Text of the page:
Many Americans, including myself, feel more optimistic about the future of the nation and prospects for a more rational and ethical foreign policy now that the administration of George W. Bush has been supplanted with an exceedingly more intelligent and compassionate national leadership. Obama’s decision to close the infamous Guantanamo prison and proclaim an end to the practices of torture and “extraordinary rendition” are, of course, meaningful steps in that direction.
However, we still see before us the prospects of perpetual war. The intended withdrawal of American troops from Iraq and their redeployment to Afghanistan will merely transplant the violence to a different location. It is still not assured that the alleged stability in Iraq will be maintained following the transition, since millions of Iraqis remain displaced and the national infrastructure is still in shambles after nearly twenty years since the wholesale destruction of the nation following the First Gulf War.
What has made the present situation particularly troubling is the accelerated use of “robot warfare” especially the use of pilotless drones equipped with weapons of mass destruction. The current strategy, that obviously has the approval of the Obama Administration, is that these malevolent devices are and will continue to be used against individual targets such as houses in remote areas, where suspected militants are presumed to reside. The missiles that are used do not discriminate between actual enemies and innocent men, women and children whose only guilt is one of association.
It is particularly disheartening that there is no public outcry or expression of outrage by the American people in regard to this reality, for it heralds a new and frightening age where aseptic and sanitized killing will become the norm. The military is very engaged in developing all manner of robot killing devices. Will the expansion of this method of warfare be acceptable to the American public as long as no Americans die as a consequence?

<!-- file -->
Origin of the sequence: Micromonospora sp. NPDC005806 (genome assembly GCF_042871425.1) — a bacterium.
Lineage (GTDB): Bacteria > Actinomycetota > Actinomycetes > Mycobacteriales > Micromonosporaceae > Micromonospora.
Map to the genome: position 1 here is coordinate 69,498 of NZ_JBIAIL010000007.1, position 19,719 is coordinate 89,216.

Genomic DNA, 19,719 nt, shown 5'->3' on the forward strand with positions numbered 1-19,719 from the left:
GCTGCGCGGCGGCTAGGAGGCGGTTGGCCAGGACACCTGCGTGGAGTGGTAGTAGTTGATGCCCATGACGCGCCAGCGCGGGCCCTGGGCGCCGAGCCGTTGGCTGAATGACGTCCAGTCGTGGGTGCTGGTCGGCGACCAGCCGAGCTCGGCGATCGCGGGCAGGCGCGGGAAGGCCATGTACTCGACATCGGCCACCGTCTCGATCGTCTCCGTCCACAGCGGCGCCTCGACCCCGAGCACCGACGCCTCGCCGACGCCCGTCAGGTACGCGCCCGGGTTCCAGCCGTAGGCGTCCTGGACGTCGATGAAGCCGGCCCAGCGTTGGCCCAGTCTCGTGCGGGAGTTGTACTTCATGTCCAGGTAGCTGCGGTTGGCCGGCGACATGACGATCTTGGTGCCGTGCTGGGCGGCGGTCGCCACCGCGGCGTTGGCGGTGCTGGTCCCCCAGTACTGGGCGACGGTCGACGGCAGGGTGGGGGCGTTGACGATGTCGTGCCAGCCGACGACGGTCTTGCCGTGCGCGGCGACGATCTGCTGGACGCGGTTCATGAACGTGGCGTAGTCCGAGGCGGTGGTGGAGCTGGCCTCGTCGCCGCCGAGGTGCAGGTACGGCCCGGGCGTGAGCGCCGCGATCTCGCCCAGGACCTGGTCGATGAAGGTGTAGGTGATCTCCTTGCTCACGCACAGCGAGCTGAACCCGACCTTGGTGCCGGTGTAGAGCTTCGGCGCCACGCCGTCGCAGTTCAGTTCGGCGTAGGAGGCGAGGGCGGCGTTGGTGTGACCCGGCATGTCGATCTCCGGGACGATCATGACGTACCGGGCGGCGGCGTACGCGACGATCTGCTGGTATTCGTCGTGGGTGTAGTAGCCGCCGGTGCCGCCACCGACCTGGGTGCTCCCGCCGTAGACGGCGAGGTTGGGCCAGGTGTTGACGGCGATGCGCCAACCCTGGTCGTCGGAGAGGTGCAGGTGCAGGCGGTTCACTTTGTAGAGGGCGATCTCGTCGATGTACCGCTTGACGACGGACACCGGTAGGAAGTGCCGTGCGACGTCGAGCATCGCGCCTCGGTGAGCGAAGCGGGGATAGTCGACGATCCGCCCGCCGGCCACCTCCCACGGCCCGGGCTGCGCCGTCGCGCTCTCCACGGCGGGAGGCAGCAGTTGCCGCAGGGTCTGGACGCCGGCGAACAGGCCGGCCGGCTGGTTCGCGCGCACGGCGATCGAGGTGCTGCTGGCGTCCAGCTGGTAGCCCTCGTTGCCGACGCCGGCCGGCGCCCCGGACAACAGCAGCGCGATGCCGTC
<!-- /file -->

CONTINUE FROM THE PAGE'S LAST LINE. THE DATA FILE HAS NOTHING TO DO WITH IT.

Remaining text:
It is unwise to ignore the magnitude of this change in policy, for those who are the victims of these devices are exceedingly outraged. These kind of killings will not be forgotten nor the terror that is invoked in those who are powerless against such technology.
Warfare of this kind, in which we feel justified in killing our suspected adversaries along with any others who may be in the vicinity, indicates that the concept of fighting terror with terror remains as an accepted strategy. In the long run this will only bring us grief, for it does not address the real issues that propel our adversaries in the first place. Furthermore, the implication is that this kind of warfare has no end, since we will continue to have such opponents determined to do us harm as long as the current relationship between the powerful nations and much of world’s poor remains unchanged. Furthermore, this policy of perpetual aggression ensures that much of the nation’s precious resources will continue to be diverted to war and the machinery that sustains it.
We can do better than this.